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Apple's move to ARM-based Macs creates uncertainty

A Macbook
A Macbook Air. Photo: Timothy A. Clary/AFP/Getty Images

Apple is widely expected to move its Mac line to custom ARM-based chips in the coming years.

What we're hearing: Although the company has yet to say so publicly, developers and Intel officials have privately told Axios they expect such a move as soon as next year.

  • Bloomberg offered a bit more specificity on things in a report on Wednesday, saying that the first ARM-based Macs could come in 2020, with plans to offer developers a way to write a single app that can run across iPhones, iPads and Macs by 2021.
  • The first hints of the effort came last year when Apple offered a sneak peek at its plan to make it easier for developers to bring iPad apps to the Mac.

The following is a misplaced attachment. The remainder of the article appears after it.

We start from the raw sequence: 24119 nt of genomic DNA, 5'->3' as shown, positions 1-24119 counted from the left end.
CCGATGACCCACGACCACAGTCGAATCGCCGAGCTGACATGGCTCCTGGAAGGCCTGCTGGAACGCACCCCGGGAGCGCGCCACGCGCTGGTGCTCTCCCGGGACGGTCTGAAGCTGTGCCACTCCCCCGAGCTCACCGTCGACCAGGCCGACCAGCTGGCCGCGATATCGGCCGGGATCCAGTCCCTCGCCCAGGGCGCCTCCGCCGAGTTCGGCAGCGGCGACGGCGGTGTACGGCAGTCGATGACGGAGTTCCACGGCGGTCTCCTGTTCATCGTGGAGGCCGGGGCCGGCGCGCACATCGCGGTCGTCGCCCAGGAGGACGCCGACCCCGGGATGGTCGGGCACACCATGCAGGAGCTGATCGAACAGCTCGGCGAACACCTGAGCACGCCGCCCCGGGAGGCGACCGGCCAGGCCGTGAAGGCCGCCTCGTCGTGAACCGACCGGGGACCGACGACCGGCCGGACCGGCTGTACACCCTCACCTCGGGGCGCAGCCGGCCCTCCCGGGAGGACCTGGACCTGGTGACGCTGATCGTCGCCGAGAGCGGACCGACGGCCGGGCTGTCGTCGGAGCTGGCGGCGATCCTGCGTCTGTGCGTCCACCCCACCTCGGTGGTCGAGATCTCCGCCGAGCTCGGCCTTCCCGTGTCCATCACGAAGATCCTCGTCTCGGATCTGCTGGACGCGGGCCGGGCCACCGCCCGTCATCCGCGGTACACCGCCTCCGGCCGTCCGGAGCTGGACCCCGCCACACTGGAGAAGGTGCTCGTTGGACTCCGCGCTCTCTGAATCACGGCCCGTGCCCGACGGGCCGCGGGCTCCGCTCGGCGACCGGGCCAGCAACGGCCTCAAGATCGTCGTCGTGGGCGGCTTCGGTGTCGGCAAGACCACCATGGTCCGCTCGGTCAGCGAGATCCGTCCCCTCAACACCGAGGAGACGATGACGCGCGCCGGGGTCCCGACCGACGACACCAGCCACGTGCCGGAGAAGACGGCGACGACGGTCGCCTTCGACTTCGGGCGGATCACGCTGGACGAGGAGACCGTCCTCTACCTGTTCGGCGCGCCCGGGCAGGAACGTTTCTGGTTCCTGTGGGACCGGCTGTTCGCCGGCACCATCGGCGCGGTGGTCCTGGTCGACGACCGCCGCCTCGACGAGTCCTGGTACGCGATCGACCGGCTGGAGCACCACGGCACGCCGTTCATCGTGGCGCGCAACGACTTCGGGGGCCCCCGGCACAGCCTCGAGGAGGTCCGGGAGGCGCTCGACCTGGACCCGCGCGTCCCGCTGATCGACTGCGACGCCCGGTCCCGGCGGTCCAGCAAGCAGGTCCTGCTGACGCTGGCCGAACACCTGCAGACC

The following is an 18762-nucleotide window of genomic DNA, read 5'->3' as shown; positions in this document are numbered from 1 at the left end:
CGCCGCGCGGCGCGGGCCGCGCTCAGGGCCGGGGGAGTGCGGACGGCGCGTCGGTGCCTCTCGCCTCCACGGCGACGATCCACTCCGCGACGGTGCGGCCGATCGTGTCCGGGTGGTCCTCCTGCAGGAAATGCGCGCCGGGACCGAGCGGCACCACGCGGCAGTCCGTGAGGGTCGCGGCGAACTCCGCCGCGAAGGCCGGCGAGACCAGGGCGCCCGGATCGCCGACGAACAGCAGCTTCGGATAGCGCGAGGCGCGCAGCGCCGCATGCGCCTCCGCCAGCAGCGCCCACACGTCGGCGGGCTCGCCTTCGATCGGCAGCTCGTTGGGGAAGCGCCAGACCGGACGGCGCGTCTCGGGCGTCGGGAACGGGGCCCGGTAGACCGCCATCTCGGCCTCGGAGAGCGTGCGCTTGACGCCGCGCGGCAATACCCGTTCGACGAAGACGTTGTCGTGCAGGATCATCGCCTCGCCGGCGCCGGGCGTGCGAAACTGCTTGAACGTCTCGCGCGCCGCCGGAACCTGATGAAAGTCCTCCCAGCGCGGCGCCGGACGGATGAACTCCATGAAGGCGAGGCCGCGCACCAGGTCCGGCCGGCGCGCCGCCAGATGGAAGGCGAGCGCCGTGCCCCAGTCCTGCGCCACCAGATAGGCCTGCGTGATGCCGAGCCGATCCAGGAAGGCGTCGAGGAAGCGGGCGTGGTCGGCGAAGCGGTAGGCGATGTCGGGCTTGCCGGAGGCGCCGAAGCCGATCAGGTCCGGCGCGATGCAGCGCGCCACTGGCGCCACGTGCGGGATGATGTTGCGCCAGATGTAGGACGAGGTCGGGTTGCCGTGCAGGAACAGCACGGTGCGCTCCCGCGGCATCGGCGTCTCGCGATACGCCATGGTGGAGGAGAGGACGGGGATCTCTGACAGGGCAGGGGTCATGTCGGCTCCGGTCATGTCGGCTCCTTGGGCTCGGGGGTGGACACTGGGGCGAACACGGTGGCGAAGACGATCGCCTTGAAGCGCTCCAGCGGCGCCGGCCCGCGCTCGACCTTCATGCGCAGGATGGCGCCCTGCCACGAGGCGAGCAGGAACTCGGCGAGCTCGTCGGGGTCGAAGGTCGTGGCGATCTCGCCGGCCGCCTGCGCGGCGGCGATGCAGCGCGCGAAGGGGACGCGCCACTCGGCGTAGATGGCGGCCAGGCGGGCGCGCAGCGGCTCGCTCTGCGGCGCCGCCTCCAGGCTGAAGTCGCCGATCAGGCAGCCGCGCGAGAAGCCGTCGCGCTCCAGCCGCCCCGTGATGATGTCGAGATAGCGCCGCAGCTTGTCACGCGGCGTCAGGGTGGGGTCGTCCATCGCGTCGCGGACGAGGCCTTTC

Why it matters: The move could give developers a way to reach a bigger market with a single app, although the transition could be bumpy. For Intel, of course, it would mean the loss of a significant customer, albeit probably not a huge hit to its bottom line.

Our thought bubble:

  • If anything, the Bloomberg timeline suggests that Intel might actually have more Mac business in 2020 than some had been expecting.
  • The key question is not the timeline but just how smoothly Apple is able to make the shift. For developers, it will likely mean an awkward period of time supporting new and classic Macs as well as new and old-style Mac apps.

History lesson: Apple has already made several big shifts in the 25-year history of the Mac, moving from Motorola chips to PowerPC processors and then to Intel. It's also moved from the classic Macintosh operating system to the Unix-based Mac OS X.

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